Ambitious Military Wife
Q: My partner and I are both in the military. I'm only 20. We've been married for a year but spent the last 10 months apart due to our orders. She was interested in staying overseas for another year, in the interest of her career, and I supported her in her decision. Now we're due to spend another year apart. She already has orders to come back to my duty station once her tour is complete but she prefers to get stationed closer to her home. I'm not really interested in going there and I feel like I'm making all of the sacrifices. We've had some disagreements which would have been resolved had we been together but I feel like the distance is driving us apart. Should I continue to support her choices and potentially spend the next 3-4 years apart? -- Zane
Dr. Susan: You two need to spend SOME time together and have a genuine heart-to-heart. Your marriage could certainly be at risk if you spend the next three or four years apart. One year apart has been hard, two is going to be VERY hard, and any more than that ... well, I wonder why your wife would even push for that. Usually when two people make the commitment to marry, they at least try to live in the same place whenever possible. It's something they WANT, and it shouldn't feel like a sacrifice on anyone's part.
You married young, and you've both probably done a lot more growing since joining the military. Life is one compromise after another, but you both need to be equally supportive of one another. It makes sense that you believe it's her turn to give a little. From the standpoint of aiming toward a long and happy marriage, you both need to do whatever you can to be together. I urge you to talk this complicated situation over with someone at your base or hers.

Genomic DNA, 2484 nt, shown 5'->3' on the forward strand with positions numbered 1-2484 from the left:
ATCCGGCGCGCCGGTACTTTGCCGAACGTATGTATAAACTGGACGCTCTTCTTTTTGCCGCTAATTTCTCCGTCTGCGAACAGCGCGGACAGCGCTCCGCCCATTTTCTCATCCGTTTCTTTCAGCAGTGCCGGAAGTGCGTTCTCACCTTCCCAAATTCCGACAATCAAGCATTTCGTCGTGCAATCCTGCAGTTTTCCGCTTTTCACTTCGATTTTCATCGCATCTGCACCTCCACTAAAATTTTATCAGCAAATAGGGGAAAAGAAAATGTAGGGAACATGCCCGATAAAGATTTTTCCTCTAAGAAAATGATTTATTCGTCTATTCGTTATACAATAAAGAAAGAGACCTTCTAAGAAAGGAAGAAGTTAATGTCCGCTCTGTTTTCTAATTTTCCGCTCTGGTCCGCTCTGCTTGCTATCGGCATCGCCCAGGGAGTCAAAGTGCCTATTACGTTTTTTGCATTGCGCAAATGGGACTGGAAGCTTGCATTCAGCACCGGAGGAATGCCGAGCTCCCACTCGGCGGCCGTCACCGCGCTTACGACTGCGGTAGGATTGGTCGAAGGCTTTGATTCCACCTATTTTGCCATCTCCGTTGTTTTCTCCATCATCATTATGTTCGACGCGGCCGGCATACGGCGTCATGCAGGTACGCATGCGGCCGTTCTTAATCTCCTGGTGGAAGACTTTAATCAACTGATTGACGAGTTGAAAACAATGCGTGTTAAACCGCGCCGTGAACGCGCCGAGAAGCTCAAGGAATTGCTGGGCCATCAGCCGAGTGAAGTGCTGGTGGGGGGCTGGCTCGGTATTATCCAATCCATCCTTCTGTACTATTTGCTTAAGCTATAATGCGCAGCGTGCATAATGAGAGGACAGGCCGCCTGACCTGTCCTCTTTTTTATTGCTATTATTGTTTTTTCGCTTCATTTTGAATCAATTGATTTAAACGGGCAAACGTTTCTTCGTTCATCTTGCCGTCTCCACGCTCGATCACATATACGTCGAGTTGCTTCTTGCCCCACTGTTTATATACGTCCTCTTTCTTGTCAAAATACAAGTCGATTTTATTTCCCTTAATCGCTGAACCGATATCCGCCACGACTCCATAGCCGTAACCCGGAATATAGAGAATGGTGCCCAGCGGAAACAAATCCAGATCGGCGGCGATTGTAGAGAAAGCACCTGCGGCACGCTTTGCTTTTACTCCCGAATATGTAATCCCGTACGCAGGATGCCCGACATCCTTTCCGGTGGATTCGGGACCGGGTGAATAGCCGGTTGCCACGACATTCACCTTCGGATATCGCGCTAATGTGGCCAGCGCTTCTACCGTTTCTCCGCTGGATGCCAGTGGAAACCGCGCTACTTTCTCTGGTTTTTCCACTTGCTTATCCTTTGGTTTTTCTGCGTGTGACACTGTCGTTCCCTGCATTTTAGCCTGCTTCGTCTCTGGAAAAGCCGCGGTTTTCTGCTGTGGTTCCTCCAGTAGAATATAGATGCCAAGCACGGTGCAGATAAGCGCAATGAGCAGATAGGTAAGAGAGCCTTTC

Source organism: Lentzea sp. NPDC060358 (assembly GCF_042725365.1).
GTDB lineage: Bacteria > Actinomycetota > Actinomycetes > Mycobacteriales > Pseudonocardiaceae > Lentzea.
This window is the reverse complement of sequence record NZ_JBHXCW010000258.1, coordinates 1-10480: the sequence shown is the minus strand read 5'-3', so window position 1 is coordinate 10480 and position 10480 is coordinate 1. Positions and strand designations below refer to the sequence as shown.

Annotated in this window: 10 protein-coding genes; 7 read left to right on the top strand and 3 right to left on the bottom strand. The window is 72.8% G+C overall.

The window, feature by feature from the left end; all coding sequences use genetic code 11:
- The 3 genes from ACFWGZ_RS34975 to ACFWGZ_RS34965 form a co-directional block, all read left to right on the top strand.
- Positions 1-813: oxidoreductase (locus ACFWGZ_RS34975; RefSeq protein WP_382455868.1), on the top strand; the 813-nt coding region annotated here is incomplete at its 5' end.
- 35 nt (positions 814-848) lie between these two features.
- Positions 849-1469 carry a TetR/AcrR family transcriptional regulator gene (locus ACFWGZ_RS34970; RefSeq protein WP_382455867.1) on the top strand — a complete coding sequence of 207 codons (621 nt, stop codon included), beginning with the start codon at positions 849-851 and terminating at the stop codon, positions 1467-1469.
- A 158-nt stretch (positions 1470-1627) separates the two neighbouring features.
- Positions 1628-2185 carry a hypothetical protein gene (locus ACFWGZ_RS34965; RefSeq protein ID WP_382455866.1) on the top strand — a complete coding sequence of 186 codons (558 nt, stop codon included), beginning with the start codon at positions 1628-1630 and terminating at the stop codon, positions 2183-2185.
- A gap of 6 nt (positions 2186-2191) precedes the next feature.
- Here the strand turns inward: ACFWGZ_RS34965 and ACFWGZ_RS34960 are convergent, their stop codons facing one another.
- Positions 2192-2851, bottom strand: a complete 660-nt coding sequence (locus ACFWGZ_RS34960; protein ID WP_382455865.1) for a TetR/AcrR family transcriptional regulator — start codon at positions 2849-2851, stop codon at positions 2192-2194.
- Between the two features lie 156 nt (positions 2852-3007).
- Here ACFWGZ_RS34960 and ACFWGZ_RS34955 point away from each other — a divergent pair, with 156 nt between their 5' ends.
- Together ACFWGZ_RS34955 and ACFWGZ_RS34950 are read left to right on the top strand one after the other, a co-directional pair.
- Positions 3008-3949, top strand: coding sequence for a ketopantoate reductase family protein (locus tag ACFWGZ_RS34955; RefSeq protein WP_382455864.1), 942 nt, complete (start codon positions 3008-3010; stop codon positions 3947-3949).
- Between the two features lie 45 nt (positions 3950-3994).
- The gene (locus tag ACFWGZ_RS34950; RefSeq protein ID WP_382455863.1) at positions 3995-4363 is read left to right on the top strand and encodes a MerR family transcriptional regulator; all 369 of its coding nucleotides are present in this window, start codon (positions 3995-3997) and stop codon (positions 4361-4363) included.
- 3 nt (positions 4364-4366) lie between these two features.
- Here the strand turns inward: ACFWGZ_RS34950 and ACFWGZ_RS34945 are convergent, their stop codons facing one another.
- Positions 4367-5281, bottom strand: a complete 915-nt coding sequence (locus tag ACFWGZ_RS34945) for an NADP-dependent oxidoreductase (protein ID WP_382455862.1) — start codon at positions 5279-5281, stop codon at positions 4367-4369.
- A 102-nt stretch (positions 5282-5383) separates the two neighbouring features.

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Susan K. Perry, Ph.D.
Susan K. Perry, Ph.D., is a social psychologist, relationship expert, and bestselling and award-winning author. Her books include Loving in Flow: How the Happiest Couples Get and Stay That Way, and Kylie's Heel, a novel for adults.
Pamela G. Chollet, Ph.D.
Dr. Pamela Chollet has a Ph.D. in clinical psychology and Master degrees in educational psychology and fine arts. Her passion has been helping people face and get through those times when they feel trapped and unable to move forward.
Anna Charbonneau, Ph.D.
Anna Charbonneau, Ph.D., is a clinical psychologist, stress management expert, and author. If you're feeling overwhelmed, stressed out, or struggling to make changes in your life, Anna can help.